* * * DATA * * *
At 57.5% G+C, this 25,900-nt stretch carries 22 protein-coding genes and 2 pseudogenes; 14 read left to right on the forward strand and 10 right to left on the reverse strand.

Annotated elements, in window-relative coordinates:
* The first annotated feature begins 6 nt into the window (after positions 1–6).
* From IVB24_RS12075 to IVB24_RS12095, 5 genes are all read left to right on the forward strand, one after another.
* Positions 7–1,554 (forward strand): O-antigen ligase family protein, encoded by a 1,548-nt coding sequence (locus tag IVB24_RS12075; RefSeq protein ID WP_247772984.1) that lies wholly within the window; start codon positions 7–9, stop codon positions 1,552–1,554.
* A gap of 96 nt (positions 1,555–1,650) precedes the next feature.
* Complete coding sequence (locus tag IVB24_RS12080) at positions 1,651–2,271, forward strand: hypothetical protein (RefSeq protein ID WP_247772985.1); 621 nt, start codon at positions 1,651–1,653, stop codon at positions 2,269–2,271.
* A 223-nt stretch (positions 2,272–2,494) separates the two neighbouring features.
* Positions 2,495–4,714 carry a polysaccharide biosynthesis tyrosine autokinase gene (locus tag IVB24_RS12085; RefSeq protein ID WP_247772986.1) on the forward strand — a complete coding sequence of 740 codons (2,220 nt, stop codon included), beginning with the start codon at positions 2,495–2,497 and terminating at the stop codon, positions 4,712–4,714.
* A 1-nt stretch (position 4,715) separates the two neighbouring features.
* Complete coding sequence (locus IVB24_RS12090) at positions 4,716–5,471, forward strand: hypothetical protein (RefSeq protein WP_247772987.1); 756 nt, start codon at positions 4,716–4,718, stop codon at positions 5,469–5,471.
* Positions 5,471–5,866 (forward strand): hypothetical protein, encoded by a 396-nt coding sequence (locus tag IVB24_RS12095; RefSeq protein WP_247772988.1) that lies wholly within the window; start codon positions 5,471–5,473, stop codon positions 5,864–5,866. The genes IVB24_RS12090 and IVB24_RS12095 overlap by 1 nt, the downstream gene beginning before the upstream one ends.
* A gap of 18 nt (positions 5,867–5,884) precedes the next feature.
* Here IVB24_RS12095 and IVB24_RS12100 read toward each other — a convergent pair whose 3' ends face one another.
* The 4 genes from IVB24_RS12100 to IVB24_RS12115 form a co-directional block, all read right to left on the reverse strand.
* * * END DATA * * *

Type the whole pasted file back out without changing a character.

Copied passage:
At 57.5% G+C, this 25,900-nt stretch carries 22 protein-coding genes and 2 pseudogenes; 14 read left to right on the forward strand and 10 right to left on the reverse strand.

Annotated elements, in window-relative coordinates:
* The first annotated feature begins 6 nt into the window (after positions 1–6).
* From IVB24_RS12075 to IVB24_RS12095, 5 genes are all read left to right on the forward strand, one after another.
* Positions 7–1,554 (forward strand): O-antigen ligase family protein, encoded by a 1,548-nt coding sequence (locus tag IVB24_RS12075; RefSeq protein ID WP_247772984.1) that lies wholly within the window; start codon positions 7–9, stop codon positions 1,552–1,554.
* A gap of 96 nt (positions 1,555–1,650) precedes the next feature.
* Complete coding sequence (locus tag IVB24_RS12080) at positions 1,651–2,271, forward strand: hypothetical protein (RefSeq protein ID WP_247772985.1); 621 nt, start codon at positions 1,651–1,653, stop codon at positions 2,269–2,271.
* A 223-nt stretch (positions 2,272–2,494) separates the two neighbouring features.
* Positions 2,495–4,714 carry a polysaccharide biosynthesis tyrosine autokinase gene (locus tag IVB24_RS12085; RefSeq protein ID WP_247772986.1) on the forward strand — a complete coding sequence of 740 codons (2,220 nt, stop codon included), beginning with the start codon at positions 2,495–2,497 and terminating at the stop codon, positions 4,712–4,714.
* A 1-nt stretch (position 4,715) separates the two neighbouring features.
* Complete coding sequence (locus IVB24_RS12090) at positions 4,716–5,471, forward strand: hypothetical protein (RefSeq protein WP_247772987.1); 756 nt, start codon at positions 4,716–4,718, stop codon at positions 5,469–5,471.
* Positions 5,471–5,866 (forward strand): hypothetical protein, encoded by a 396-nt coding sequence (locus tag IVB24_RS12095; RefSeq protein WP_247772988.1) that lies wholly within the window; start codon positions 5,471–5,473, stop codon positions 5,864–5,866. The genes IVB24_RS12090 and IVB24_RS12095 overlap by 1 nt, the downstream gene beginning before the upstream one ends.
* A gap of 18 nt (positions 5,867–5,884) precedes the next feature.
* Here IVB24_RS12095 and IVB24_RS12100 read toward each other — a convergent pair whose 3' ends face one another.
* The 4 genes from IVB24_RS12100 to IVB24_RS12115 form a co-directional block, all read right to left on the reverse strand.